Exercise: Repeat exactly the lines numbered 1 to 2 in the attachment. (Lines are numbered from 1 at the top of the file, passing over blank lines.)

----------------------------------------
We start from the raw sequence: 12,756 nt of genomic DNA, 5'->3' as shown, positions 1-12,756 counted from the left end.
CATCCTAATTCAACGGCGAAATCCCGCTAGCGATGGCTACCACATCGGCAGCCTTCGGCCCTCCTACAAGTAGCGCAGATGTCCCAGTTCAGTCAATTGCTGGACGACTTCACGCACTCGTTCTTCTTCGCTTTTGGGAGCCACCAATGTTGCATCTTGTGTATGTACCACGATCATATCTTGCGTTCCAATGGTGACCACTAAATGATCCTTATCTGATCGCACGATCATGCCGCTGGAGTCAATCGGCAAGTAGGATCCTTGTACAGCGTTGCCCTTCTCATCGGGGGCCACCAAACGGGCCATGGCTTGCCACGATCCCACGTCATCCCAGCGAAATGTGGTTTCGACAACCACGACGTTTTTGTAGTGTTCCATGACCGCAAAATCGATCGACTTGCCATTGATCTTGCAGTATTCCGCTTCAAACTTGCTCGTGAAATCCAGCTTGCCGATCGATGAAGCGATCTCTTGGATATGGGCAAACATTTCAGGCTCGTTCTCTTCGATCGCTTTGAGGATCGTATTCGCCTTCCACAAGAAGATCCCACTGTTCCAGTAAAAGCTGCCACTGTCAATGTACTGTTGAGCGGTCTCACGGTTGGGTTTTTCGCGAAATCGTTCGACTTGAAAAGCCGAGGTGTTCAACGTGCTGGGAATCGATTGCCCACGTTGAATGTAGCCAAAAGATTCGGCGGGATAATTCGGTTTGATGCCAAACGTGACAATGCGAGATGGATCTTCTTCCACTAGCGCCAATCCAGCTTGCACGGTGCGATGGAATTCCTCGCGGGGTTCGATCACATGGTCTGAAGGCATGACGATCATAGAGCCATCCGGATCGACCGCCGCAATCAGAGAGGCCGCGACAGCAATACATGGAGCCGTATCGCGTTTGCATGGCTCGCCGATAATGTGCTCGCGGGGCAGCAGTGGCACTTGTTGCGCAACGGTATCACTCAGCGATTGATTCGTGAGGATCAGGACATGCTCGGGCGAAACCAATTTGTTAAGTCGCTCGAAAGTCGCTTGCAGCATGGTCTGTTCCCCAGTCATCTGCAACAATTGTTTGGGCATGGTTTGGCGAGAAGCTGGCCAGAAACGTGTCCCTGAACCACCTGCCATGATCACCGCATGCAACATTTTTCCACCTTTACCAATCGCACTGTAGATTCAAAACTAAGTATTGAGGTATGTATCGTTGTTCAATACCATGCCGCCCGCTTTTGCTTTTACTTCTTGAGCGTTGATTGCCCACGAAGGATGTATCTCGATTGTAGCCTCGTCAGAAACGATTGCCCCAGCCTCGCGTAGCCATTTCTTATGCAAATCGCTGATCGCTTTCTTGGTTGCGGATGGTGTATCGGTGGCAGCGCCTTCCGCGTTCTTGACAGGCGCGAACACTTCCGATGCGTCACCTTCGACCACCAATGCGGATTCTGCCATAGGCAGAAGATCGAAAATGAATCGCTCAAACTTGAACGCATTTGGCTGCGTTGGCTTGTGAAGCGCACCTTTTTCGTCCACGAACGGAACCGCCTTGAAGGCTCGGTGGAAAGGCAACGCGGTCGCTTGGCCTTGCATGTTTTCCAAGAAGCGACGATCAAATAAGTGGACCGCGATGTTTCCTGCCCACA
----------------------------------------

We start from the raw sequence: 12,756 nt of genomic DNA, 5'->3' as shown, positions 1-12,756 counted from the left end.
CATCCTAATTCAACGGCGAAATCCCGCTAGCGATGGCTACCACATCGGCAGCCTTCGGCCCTCCTACAAGTAGCGCAGATGTCCCAGTTCAGTCAATTGCTGGACGACTTCACGCACTCGTTCTTCTTCGCTTTTGGGAGCCACCAATGTTGCATCTTGTGTATGTACCACGATCATATCTTGCGTTCCAATGGTGACCACTAAATGATCCTTATCTGATCGCACGATCATGCCGCTGGAGTCAATCGGCAAGTAGGATCCTTGTACAGCGTTGCCCTTCTCATCGGGGGCCACCAAACGGGCCATGGCTTGCCACGATCCCACGTCATCCCAGCGAAATGTGGTTTCGACAACCACGACGTTTTTGTAGTGTTCCATGACCGCAAAATCGATCGACTTGCCATTGATCTTGCAGTATTCCGCTTCAAACTTGCTCGTGAAATCCAGCTTGCCGATCGATGAAGCGATCTCTTGGATATGGGCAAACATTTCAGGCTCGTTCTCTTCGATCGCTTTGAGGATCGTATTCGCCTTCCACAAGAAGATCCCACTGTTCCAGTAAAAGCTGCCACTGTCAATGTACTGTTGAGCGGTCTCACGGTTGGGTTTTTCGCGAAATCGTTCGACTTGAAAAGCCGAGGTGTTCAACGTGCTGGGAATCGATTGCCCACGTTGAATGTAGCCAAAAGATTCGGCGGGATAATTCGGTTTGATGCCAAACGTGACAATGCGAGATGGATCTTCTTCCACTAGCGCCAATCCAGCTTGCACGGTGCGATGGAATTCCTCGCGGGGTTCGATCACATGGTCTGAAGGCATGACGATCATAGAGCCATCCGGATCGACCGCCGCAATCAGAGAGGCCGCGACAGCAATACATGGAGCCGTATCGCGTTTGCATGGCTCGCCGATAATGTGCTCGCGGGGCAGCAGTGGCACTTGTTGCGCAACGGTATCACTCAGCGATTGATTCGTGAGGATCAGGACATGCTCGGGCGAAACCAATTTGTTAAGTCGCTCGAAAGTCGCTTGCAGCATGGTCTGTTCCCCAGTCATCTGCAACAATTGTTTGGGCATGGTTTGGCGAGAAGCTGGCCAGAAACGTGTCCCTGAACCACCTGCCATGATCACCGCATGCAACATTTTTCCACCTTTACCAATCGCACTGTAGATTCAAAACTAAGTATTGAGGTATGTATCGTTGTTCAATACCATGCCGCCCGCTTTTGCTTTTACTTCTTGAGCGTTGATTGCCCACGAAGGATGTATCTCGATTGTAGCCTCGTCAGAAACGATTGCCCCAGCCTCGCGTAGCCATTTCTTATGCAAATCGCTGATCGCTTTCTTGGTTGCGGATGGTGTATCGGTGGCAGCGCCTTCCGCGTTCTTGACAGGCGCGAACACTTCCGATGCGTCACCTTCGACCACCAATGCGGATTCTGCCATAGGCAGAAGATCGAAAATGAATCGCTCAAACTTGAACGCATTTGGCTGCGTTGGCTTGTGAAGCGCACCTTTTTCGTCCACGAACGGAACCGCCTTGAAGGCTCGGTGGAAAGGCAACGCGGTCGCTTGGCCTTGCATGTTTTCCAAGAAGCGACGATCAAATAAGTGGACCGCGATGTTTCCTGCCCACA